After infants, persons with health conditions have the greatest need to visit the doctor. Patients with high blood pressure may see a doctor four to six times a year to be checked and have medications refilled or adjusted.

Patients with conditions such as chronic pain from injuries may visit their doctor six to twelve times a year. Pregnant women will need to see a doctor from every four or five weeks to weekly, depending on the term of pregnancy.

Patients with more serious conditions such as cancer patients may need to see a doctor every few weeks during chemotherapy. Patients undergoing dialysis treatments may need to see a doctor, a Nephrologist, several times a week for treatment.

The question of how often one should see a doctor does not have a simple one-size-fits-all answer. The short answer is at least once a year for an annual checkup just to make sure nothing is going on with you that may need attention. Below is also a break down based on Doctor and reason for calling on the Doctor.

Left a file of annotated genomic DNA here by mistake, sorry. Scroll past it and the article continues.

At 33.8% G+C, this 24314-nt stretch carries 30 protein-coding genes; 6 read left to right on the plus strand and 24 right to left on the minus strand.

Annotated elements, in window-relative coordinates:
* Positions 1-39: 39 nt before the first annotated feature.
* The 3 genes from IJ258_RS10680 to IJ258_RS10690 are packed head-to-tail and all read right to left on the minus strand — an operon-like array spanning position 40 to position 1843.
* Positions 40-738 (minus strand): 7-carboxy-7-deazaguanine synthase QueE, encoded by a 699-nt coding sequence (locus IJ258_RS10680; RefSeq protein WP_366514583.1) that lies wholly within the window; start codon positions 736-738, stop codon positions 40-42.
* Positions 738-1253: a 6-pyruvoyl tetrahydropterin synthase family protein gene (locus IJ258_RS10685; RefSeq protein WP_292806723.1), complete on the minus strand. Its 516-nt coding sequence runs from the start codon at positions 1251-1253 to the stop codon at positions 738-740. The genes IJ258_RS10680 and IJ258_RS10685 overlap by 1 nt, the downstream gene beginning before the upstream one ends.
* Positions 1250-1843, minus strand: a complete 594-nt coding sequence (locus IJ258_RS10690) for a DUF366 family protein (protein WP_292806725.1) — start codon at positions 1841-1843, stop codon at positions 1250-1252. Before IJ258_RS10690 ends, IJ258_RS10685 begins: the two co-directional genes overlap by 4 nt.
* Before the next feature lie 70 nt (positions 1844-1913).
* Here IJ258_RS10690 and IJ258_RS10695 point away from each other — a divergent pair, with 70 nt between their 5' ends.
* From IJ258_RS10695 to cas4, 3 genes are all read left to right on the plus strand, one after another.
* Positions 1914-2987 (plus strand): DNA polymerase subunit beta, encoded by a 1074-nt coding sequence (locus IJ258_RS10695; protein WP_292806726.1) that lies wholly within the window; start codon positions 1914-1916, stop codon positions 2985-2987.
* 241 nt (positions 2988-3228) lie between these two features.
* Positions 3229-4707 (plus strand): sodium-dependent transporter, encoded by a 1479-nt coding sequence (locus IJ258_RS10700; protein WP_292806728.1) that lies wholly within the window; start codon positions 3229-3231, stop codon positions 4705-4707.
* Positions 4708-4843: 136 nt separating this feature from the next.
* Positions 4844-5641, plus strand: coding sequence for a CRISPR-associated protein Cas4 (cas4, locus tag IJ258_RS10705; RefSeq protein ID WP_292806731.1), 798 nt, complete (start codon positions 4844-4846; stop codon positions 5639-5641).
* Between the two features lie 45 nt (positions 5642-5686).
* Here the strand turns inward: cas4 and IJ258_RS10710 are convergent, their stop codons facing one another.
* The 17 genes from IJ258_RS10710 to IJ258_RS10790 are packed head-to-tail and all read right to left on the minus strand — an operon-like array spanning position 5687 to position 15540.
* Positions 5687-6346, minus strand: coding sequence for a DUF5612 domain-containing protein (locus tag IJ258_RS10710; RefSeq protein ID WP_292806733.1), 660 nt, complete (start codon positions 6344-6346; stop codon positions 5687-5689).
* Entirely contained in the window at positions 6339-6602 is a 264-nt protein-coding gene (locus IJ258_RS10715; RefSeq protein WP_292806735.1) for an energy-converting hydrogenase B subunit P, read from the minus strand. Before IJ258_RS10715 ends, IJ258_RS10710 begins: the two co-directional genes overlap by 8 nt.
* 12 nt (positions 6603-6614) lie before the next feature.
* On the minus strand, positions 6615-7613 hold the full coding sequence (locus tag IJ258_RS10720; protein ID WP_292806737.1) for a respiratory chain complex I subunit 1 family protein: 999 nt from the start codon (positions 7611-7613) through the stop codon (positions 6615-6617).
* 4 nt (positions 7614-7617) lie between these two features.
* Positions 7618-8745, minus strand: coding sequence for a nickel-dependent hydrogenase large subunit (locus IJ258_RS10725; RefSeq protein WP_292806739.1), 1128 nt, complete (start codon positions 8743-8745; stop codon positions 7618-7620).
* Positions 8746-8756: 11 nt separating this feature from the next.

Most healthy women should still plan to see their OB/GYN every year. “Plan annual well-woman visits with your ob-gyn or health care provider for general physical and mental wellness,” says Dr. Ross. “Women who are sexually active should be screened yearly for sexually transmitted infections including chlamydia and gonorrhea.”

Dr. Ross recommends receiving a pap smear and HPV test every three years as long as the results are normal. These tests screen for cervical cancer, so following your doctor’s recommended schedule will ensure that you can address any abnormal results or precancerous cells early.

To screen for breast cancer, begin mammograms every one to two years beginning at age 40. By the way, here is a find-a-doctor page.

Eye doctor:

Ask your primary doctor if a visit to the eye doctor is necessary for you. “I usually recommend that patients see an eye doctor regularly if they have an underlying condition, like diabetes, that increases their risk of problems,” says Dr. Doggett.